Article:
Cold War

Miss Atomic Bomb


This isn't exactly on topic, but it does provide some historical context for Underworld. I was researching various advertisements for my paper, and came across this image:

The photograph of "Miss Atomic Bomb" features a Las Vegas showgirl wearing a dress shaped like a mushroom cloud. The image was used to encourage people to visit the Nevada nuclear testing site, which was a tourist attraction at the time. According to an article I read on, people actually planned happy hours around nuclear blasts-- they'd sit poolside and enjoy the flashes.

A New Cold War?


Or did the Cold War ever really end? This was supposed to be a comment on potted plant's post and it got a wee bit too lengthy...

With the rise of mass communication the average joe/jane is suddenly flooded with a wealth of information--but who's running the show? Technology certainly is a double-edged sword, but I get the feeling the hysteria is born out of a desperate need to absorb all the information that we can--strictly because we can--without the means to really "handle" it, per se. I'm thinking about the images post-September 11th: explosions, people united under the flag, firefighters and police officers covered in soot and the like, solidarity, etcetera... And then i'm thinking about sitting in English class that morning, when the proverbial shit hit the proverbial fan. The cellphone circuits were jammed, everyone calling everyone else once panic mode sets in, so like good young rubber-neckers we snuck out of school and drove down to the Brooklyn Promenade, overlooking the Lower Manhattan skyline.

"The cold war is your friend"

"'You need the leaders of both sides to keep the cold war going. It's the one constant thing. It's honest, it's dependable. Because when the tension and rivalry come to an end, that's when your worst nightmares begin. All the power and intimidation of the state will seep out of your personal bloodstream. You will no longer be the main. . . point of reference. Because other forces will come rushing in, demanding and challenging. The cold war is your friend. You need it to stay on top'" (170).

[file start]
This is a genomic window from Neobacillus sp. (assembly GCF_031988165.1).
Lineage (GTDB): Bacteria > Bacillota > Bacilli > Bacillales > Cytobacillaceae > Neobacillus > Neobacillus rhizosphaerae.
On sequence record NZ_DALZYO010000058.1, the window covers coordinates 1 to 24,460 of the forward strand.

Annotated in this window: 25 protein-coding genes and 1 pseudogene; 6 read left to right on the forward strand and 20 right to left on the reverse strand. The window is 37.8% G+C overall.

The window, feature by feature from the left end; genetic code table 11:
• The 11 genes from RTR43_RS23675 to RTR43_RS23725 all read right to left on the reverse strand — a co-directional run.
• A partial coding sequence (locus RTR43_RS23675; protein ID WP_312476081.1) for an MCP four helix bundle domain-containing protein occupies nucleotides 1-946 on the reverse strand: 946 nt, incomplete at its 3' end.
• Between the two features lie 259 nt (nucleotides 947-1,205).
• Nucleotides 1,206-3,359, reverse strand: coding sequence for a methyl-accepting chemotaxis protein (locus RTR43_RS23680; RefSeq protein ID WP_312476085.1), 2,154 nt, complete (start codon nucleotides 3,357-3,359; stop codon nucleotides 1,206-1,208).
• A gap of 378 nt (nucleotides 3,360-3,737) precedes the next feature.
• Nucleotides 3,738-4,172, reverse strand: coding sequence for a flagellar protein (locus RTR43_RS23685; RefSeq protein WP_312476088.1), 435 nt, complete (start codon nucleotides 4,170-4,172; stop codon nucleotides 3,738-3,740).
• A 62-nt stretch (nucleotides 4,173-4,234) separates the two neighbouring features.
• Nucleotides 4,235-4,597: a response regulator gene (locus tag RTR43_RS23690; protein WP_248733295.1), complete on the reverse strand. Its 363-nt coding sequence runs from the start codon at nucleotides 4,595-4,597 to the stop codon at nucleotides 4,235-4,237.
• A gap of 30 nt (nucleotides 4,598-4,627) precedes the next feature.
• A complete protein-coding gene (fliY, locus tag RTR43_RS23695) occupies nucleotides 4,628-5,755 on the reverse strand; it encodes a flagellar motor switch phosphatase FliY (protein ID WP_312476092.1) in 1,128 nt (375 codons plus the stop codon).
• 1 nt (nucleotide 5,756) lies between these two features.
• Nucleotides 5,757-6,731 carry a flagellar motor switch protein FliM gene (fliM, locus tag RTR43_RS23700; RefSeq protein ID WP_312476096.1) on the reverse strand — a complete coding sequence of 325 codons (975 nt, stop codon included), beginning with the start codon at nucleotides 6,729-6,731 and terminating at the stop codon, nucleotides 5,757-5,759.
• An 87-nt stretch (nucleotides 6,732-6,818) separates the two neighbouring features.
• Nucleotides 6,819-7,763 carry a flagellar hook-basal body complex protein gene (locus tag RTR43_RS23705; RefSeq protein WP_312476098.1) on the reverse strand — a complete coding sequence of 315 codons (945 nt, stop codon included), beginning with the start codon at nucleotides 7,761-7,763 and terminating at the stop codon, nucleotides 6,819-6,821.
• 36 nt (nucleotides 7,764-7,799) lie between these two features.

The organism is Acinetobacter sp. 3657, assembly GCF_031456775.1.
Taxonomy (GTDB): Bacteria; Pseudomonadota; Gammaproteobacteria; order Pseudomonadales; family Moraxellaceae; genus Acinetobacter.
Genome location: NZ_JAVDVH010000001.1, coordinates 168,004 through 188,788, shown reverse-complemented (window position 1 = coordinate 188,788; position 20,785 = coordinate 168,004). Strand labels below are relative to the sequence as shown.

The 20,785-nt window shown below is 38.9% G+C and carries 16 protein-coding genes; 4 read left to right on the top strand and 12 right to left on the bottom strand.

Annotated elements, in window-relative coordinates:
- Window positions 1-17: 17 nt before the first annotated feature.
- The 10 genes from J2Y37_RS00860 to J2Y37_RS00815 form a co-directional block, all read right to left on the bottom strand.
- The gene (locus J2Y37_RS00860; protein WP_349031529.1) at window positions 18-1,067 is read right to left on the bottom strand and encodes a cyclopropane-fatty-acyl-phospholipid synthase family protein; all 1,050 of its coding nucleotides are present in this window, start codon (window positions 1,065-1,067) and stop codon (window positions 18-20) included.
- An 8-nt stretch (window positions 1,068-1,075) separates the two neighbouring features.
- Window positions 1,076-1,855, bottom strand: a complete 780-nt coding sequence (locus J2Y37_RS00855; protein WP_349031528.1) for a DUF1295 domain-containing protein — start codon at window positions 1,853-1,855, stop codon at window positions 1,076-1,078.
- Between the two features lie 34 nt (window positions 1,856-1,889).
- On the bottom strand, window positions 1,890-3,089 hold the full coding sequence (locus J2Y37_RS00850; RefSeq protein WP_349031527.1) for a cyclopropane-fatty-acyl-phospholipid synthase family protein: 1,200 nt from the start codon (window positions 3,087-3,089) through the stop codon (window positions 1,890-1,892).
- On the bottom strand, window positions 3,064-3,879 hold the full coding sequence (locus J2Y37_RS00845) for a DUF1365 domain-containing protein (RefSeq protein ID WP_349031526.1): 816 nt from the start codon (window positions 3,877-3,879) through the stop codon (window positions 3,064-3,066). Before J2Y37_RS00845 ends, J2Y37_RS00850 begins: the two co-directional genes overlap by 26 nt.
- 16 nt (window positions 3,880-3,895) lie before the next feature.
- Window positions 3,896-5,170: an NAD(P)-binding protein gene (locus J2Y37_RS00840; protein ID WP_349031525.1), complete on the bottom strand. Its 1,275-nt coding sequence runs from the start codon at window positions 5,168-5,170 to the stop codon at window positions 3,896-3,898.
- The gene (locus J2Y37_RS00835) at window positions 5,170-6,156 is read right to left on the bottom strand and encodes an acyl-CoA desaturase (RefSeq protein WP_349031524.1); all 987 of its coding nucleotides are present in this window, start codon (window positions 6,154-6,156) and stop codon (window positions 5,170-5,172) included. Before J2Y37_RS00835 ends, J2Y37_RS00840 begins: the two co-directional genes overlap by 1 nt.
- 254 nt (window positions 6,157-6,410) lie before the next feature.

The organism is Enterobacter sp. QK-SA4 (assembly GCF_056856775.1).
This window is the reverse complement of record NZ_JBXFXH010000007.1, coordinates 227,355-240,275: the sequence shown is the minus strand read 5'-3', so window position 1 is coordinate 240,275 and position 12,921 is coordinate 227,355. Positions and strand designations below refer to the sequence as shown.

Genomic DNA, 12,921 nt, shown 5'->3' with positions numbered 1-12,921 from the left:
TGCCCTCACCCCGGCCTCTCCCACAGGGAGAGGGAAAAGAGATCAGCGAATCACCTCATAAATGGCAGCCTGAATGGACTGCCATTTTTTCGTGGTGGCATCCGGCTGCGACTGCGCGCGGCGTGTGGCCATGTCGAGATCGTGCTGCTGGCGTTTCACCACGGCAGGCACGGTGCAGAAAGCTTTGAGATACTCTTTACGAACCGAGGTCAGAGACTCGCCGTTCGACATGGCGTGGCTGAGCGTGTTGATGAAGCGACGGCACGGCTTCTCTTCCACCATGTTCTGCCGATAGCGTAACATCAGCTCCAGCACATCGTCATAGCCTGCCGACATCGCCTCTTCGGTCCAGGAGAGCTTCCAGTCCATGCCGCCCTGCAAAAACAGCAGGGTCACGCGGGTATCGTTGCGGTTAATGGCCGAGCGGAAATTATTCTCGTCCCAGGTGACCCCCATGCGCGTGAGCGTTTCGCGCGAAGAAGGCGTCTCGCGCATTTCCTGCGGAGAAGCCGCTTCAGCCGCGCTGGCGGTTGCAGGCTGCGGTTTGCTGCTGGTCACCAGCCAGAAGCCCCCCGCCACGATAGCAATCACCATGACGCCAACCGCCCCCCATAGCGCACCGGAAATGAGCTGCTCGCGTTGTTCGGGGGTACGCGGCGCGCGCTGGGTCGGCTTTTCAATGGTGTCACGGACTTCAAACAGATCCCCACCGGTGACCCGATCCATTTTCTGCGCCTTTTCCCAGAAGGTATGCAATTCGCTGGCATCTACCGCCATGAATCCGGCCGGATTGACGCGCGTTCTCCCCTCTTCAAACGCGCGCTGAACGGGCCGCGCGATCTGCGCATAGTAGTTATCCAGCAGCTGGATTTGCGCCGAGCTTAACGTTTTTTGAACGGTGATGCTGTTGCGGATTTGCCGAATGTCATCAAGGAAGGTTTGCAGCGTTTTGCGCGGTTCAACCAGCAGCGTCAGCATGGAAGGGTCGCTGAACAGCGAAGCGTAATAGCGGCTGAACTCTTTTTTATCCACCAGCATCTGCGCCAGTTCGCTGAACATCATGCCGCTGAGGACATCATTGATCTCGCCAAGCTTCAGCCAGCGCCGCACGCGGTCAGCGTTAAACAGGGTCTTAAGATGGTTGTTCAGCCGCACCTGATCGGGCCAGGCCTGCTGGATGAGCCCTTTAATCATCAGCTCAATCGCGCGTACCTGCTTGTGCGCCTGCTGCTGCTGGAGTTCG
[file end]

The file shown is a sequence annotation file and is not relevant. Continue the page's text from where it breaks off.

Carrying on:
I found this conversation extremely striking for several reasons. First, I feel like, up until this point, the cold war hadn't actully been mentioned outright.

Us and Them

DeLillo has already brought in the capitalized Us and Them that brings to mind the capitalized words of GR....."And what is the connection between Us and Them, how many bundled links do we find in the neural labyrinth? It's not enough to hate your enemy. You have to understand how the two of you bring each other to deep completion" Us vs Them is necessary for any type of war, including the Cold War: without this idea, how can you hate? And past that, DeLillo says that you need 2 separate entities so that you can decide your place in the world. The power struggle of the Cold War can be seen in terms of two superpowers with differing ideas of how they each brought the other to 'deep completion'.

The Shot Heard Round the World

My one complaint so far, Underworld makes waiting the next month and a half for baseball season that much more agonizing.

One moment that particularly struck me was the moment where Cotter he realizes his rival is indeed Bill Waterson. From my perspective it seems certainly possible that the two of them represent the Soviet and American powers and their onetime alliance and subsequent hostility. Just after Cotter finally wrests the ball away, "The man catches his eye, This is not what Cotter wants, this is damage to the cause. He made a mistake looking back" (49). The moment serves as a loss of innocence, the end of an impersonal struggle. Once the friends, united by a previous common cause, have something to fight over, it tears them apart in such a primal way. What makes this moment so stunning, however, is the the distinct sameness of the two sides, two men looking "at each other over the crowd and through the crowd." For all that separates them, they stand out to each other essentially oblivious to the swarms of people around them. For all their conviction that they each have the superior claim to that ball, they both ultimately want the same thing, the ball -- and will do whatever it takes to keep it.

Cold war everywhere! AHHHH

Again, dealing with the prologue. I feel like a lot of passages really allude to the aura of the Cold War without being painfully obvious. Or I'm trying too hard to look for Cold War references. Anyway, I like that it's subtle.

When the engineer is talking through the blanket to the "other side", I thought about Russia and the US, talking to each other but often not seeing each other really, blocked off by some sort of ideological blanket--.but that might just be me--.that's on pg. 26.

On page 27 the line "nothing is the same"--well, it jumped out at me. Hoover hears about the bomb, and nothing is the same.

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